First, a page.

I am fairly sure that Reserve Bank of India (RBI) governor Yaga Venugopal Reddy is not surprised by the recommendations of the Raghuram Rajan committee’s draft report on financial sector reforms, released last week.
Two key recommendations of the committee are: RBI must start targeting inflation and use only interest rate to manage its monetary policy. Traditionally, the twin pillars on which the monetary policy of Indian central bank rests are price stability and growth. There is yet another objective of which no governor talks openly—managing the exchange rate. RBI buys and sells dollars in the foreign exchange market through a clutch of state-run banks, in accordance with an internal target set for the local currency.
The official stance of the central bank has all along been that the rupee-dollar rate is market-driven and RBI only intervenes in the currency market to curb excessive volatility. But in reality, it feels uncomfortable when the rupee rises against the dollar substantially as that hurts the competitiveness of Indian exporters. With the rise of the local currency, exporters’ dollar income, translated in rupee term, goes down.
But RBI’s intervention, or the lack of it, in the foreign exchange market is not as simple and uni-dimensional as it seems to be. For instance, the central bank also uses the currency to fight inflation. If it allows the rupee to appreciate against the dollar, the cost of import comes down and that helps contain rising inflation.
RBI has traditionally managed an extremely complex balancing act of managing inflation, interest rates (that have a direct impact on growth) and exchange rate. Reddy could be one of the most gifted trapeze artistes around and any Russian circus would love to have him lead its team of acrobats.
If RBI makes inflation targeting as the sole objective of the monetary policy, as has been the case with many of the world’s central banks, its job will become less complex. Ditto about using interest rate as the only monetary tool. At this point of time, the interest rate is one of the many tools that RBI uses to manage its monetary policy. Others include cash reserve ratio, or CRR, which defines the balance commercial banks keep with RBI and market stabilization scheme, or MSS, bonds that RBI floats to soak up excess liquidity from the system.
Over the past one year, RBI has not raised its policy rate but tightened liquidity in the system by using CRR and MSS. For instance, CRR has been raised by full 1 percentage point from 6.5% to 7.5% last year, stamping out more than Rs32,000 crore worth of liquidity from the system. Similarly, the overall limit for MSS has been increased from Rs1 trillion to Rs2.5 trillion in stages.
RBI uses both tools deftly to stamp out liquidity, generated through its dollar buying in the foreign exchange market. It buys dollars from the market to rein in the runaway appreciation of the rupee and for every dollar it buys, an equivalent amount of rupees flows into the system. At the second stage, RBI sucks out excess liquidity by raising banks’ CRR and/or floating bonds under the MSS. These bonds are not part of the government’s annual borrowing programme. They have been specially created, with the nod of Parliament, to drain excess liquidity from the financial system.
It is indeed true that the presence of so many monetary tools gives RBI a lot of flexibility in its monetary policy management as it does not need to use only the interest rate to signal its stance. And, they are there because of RBI’s multi-tasking and multidimensional approach. If it does not “manage” the exchange rate, there won’t be excess liquidity in the system and hence the use of CRR and MSS to drain the liquidity won’t arise.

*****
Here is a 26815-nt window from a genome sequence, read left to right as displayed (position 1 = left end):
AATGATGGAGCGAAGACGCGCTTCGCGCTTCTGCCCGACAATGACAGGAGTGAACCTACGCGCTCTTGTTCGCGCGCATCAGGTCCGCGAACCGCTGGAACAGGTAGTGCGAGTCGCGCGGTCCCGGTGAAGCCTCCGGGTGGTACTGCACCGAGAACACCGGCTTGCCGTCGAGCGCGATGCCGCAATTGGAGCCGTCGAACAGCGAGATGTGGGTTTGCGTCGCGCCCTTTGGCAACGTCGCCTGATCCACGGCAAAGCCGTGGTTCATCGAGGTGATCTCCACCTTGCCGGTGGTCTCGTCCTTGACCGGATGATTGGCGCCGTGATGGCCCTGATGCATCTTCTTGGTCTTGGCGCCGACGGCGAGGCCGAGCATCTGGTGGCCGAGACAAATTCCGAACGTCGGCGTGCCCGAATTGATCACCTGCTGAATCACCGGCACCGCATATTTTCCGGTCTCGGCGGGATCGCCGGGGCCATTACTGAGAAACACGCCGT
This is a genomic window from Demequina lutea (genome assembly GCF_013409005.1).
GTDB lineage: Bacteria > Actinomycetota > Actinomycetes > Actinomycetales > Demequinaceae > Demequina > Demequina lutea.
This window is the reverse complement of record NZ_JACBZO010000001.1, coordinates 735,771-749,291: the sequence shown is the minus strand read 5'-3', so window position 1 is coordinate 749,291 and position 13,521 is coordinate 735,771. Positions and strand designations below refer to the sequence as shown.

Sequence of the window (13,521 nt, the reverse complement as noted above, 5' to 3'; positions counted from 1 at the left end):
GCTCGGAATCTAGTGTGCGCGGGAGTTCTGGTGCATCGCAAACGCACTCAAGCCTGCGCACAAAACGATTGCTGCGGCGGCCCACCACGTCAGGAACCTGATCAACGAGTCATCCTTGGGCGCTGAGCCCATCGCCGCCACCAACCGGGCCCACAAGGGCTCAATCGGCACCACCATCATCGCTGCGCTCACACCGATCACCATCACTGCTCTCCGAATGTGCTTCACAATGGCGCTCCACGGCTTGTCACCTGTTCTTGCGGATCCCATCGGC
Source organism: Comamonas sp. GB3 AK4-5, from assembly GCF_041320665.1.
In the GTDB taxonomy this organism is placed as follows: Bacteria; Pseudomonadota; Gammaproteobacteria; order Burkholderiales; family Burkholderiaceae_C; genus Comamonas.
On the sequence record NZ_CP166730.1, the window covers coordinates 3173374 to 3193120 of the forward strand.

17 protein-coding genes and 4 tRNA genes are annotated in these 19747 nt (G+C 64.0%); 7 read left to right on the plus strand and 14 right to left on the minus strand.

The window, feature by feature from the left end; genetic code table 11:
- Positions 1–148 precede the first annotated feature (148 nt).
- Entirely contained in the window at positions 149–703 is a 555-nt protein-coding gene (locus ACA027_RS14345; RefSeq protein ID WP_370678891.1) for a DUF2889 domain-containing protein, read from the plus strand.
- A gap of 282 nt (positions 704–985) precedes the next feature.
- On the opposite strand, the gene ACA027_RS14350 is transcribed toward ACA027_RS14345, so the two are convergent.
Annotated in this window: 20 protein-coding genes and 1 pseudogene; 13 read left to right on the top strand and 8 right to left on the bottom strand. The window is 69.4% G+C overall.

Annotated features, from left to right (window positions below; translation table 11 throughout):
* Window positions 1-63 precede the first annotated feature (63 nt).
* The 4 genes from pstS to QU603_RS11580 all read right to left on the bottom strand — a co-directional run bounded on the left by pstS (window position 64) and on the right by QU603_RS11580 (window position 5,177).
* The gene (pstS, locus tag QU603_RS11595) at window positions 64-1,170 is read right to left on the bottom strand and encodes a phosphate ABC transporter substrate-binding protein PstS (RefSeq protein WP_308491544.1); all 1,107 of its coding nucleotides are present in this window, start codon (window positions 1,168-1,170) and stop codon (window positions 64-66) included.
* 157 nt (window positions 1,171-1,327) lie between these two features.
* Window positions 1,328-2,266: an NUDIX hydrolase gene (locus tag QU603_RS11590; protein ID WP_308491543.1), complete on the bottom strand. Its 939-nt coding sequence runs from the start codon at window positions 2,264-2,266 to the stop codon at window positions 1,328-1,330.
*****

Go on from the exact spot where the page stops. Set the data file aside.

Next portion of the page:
Inflation targeting and use of interest rate alone as a signalling device will simplify RBI’s job, but it can do these effectively only when it has complete independence. The Rajan committee, which has three eminent bankers as members—K.V. Kamath of ICICI Bank Ltd, O.P. Bhatt of State Bank of India and Uday Kotak of Kotak Mahindra Bank Ltd—is fully aware of that. Which is why it says: “The committee would like to stress the importance of leaving the determination of monetary policy and interest rates entirely in the hands of RBI.”
The root of the problem in India is an over-interfering finance ministry. In its January review of the monetary policy, RBI left the key policy rates and CRR unchanged amid expectations of a rate cut from some quarters but finance minister P. Chidambaram in his meeting with bankers after the policy announcement made it very clear that credit growth has slowed down because of high interest rates and they must cut their rates. He was, at that point, more worried about growth than anybody else (now, of course, his worry has shifted to inflation). In no time, public sectors banks rushed to pare their rates to please the government—the majority owner of these banks—but Kamath and his tribe who run private banks kept quiet and watched the fun. Those banks will now be forced to raise their lending rates as RBI is expected to tighten the monetary policy with the inflation rate shooting to 7.41%, its highest since November 2004.
Unless the government starts following a hands-off policy, no central bank can do its job effectively. It can give an inflation mandate to RBI and hold the central bank responsible for any slippage, provided it does not interfere in any way and influence the decisions of individual banks even when the RBI governor is sending a different signal. We cannot have a situation where growth is the government’s worry and inflation RBI’s.
(Tamal Bandyopadhyay keeps a close eye on all things banking from his perch as the Mumbai bureau chief of Mint. Please email comments to firstname.lastname@example.org)